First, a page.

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WATCH: Cuomo says NYC hospitals have stood up to virus onslaught so far

NEW YORK (AP) — New York state reported a record number of coronavirus deaths for a third consecutive day, though trends on hospitalizations were more hopeful. State health officials now say they support people covering their faces in public, while New York City Mayor Bill de Blasio says the city needs more coronavirus testing capacity.

Developments in New York in the coronavirus outbreak:

Death toll

New York state reported a record number of deaths for a third consecutive day with 799, raising the outbreak total above 7,000.

Despite the worsening death toll, Gov. Andrew Cuomo said, New York City’s hospitals have so far stood up under the enormous strain. In fact, the increase in hospitalizations is down from the unsustainable pace of last week, as are intensive care admissions. More than 18,000 patients were hospitalized in the state.

“Today we can say that we have lost many of our brothers and sisters, but we haven’t lost anyone because they couldn’t get the right and best health care that they could,” Cuomo said.

The rising daily deaths in the past few days reflect people hospitalized earlier in the outbreak. Overall, the state is finally showing progress in slowing transmission, the governor said at a state Capitol news briefing.

“We’re flattening the curve so far,” he said.

Cuomo has been navigating the cross-currents of hopeful and horrible news in recent days. Deaths are spiking, yet new hospitalizations are slowing. Light is at the end of the tunnel, but New Yorkers absolutely must not end their weeks of isolation just yet, he said.

“It is good news. ‘Well, now I can relax,’ No, you can’t relax,” he cautioned. “The flattening of the curve last night happened because of what we did yesterday and the day before and the day before that.”

Face covering advised

New York state health officials now say they support people wearing cloth face coverings when they go out in public, especially in areas of “significant community transmission.”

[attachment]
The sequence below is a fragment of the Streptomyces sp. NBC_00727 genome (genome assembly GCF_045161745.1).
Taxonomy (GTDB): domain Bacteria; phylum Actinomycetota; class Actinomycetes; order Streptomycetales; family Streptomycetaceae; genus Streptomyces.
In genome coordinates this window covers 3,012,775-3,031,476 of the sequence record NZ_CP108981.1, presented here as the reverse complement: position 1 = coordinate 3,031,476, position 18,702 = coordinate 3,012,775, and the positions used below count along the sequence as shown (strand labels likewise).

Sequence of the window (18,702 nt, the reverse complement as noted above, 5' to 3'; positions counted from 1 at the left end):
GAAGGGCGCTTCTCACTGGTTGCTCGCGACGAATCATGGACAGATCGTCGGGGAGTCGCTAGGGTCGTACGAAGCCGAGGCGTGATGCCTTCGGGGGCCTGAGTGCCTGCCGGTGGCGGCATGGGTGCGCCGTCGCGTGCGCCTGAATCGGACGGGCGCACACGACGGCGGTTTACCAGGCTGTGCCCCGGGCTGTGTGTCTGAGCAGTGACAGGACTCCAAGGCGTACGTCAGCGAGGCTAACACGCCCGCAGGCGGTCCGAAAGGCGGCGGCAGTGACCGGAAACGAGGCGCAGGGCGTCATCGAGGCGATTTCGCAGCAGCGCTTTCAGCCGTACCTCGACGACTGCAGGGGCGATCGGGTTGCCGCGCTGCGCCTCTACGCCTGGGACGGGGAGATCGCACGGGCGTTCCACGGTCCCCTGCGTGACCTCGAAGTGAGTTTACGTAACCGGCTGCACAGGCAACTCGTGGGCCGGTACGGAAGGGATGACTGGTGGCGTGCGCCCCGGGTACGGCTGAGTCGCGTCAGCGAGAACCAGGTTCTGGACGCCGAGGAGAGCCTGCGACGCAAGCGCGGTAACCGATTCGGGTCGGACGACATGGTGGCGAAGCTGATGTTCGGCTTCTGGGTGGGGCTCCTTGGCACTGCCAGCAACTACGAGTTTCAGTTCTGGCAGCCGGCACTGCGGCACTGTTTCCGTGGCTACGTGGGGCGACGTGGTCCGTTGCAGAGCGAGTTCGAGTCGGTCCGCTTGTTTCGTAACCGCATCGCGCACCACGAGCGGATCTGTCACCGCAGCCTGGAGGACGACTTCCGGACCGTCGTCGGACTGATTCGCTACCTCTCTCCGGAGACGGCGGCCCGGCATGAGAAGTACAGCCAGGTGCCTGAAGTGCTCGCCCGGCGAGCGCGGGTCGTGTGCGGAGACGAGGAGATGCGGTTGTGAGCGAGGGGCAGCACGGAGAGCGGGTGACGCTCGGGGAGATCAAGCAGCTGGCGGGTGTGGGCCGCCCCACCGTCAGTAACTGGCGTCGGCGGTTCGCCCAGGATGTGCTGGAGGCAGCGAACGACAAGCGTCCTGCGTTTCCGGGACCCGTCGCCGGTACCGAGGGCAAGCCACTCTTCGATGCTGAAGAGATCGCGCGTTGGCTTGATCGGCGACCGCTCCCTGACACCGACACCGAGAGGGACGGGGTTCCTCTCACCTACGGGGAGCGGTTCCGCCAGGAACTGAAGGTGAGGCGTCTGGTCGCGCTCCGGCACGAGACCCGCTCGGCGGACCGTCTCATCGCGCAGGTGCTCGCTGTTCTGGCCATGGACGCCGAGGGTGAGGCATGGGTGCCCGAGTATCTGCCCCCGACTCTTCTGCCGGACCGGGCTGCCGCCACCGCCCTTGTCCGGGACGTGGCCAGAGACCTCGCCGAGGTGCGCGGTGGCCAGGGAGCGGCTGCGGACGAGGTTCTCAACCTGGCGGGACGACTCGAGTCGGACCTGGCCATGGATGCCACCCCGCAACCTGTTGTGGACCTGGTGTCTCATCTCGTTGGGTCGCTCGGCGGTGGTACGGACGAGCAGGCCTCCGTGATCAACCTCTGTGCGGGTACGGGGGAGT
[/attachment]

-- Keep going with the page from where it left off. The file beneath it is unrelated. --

Cuomo’s administration had previously said it wasn’t clear on whether face masks are effective.

The Centers for Disease Control and Prevention already recommends cloth face coverings in public settings where social distancing measures are difficult to maintain, as do New York City officials.

The state’s guidance released Wednesday cites recent studies about the significant number of asymptomatic individuals with COVID-19 who are spreading the virus by even just speaking near others.

‘If we work really hard’

De Blasio said Thursday that New York City needs continued social distancing plus more conoravirus testing capacity to reach a point where the loosening of restrictions could be considered.

“If we really work hard we have a chance of seeing change in May or June,” de Blasio said at a City Hall briefing.

Most New Yorkers are adhering to health guidelines banning public gatherings but anyone who sees someone flouting the rules should report it through the city’s 311 call system, de Blasio said.

“Don’t be angry, just pick on the phone,” he said. “Act on it.”

Starting Monday, the city will release ongoing data on three key virus indicators: the number of people admitted to hospitals and suspected of having COVID-19, the number of hospitalizations for the disease and the number of intensive care unit admissions for the disease, de Blasio said.

All three numbers would have to go down in unison for 10 days to two weeks before the city could consider loosening social distancing restrictions, he said.

But in order to contemplate returning to anything approaching normalcy, he said, the city would also need to be able to test more people for the virus.

“We need some greater capacity,” he said. “I think the federal government is still the most important part of this equation when it comes to testing.”

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